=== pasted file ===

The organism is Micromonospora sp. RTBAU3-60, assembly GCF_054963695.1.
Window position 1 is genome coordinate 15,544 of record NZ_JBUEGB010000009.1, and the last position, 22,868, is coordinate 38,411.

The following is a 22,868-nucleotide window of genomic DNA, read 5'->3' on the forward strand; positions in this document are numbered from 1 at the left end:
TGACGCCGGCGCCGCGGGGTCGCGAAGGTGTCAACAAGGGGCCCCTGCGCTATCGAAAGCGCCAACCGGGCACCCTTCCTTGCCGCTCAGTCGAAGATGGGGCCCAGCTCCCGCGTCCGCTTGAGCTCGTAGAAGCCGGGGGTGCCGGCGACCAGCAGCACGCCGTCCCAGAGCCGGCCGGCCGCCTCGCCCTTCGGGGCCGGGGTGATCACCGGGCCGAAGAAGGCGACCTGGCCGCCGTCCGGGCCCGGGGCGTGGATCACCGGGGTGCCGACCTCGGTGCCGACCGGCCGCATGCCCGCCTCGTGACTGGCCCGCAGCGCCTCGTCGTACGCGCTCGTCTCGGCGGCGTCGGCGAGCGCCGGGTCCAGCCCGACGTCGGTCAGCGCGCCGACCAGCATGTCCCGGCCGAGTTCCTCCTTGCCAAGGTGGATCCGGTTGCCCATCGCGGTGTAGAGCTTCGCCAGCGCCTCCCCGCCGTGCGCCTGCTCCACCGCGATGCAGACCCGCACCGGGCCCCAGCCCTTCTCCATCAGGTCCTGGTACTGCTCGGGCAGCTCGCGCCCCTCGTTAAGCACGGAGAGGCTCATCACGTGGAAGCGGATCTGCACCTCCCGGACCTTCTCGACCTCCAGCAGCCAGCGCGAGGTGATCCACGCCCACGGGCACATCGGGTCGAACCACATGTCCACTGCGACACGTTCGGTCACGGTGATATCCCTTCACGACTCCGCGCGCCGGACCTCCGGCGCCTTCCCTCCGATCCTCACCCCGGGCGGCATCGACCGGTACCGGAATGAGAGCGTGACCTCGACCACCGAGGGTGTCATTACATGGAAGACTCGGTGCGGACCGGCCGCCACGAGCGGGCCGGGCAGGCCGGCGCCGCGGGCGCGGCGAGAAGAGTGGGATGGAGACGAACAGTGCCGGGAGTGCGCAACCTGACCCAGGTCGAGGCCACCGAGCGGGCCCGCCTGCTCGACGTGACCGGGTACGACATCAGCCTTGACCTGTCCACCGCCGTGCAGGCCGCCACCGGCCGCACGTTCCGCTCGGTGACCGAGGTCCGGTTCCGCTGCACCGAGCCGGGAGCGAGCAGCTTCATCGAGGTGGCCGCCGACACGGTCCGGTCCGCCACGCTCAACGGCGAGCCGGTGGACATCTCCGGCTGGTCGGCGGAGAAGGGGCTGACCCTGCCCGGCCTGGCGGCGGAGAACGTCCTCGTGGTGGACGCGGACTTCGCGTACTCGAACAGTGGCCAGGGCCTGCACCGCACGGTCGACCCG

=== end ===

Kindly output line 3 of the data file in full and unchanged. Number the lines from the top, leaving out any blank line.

The following is a 22,868-nucleotide window of genomic DNA, read 5'->3' on the forward strand; positions in this document are numbered from 1 at the left end: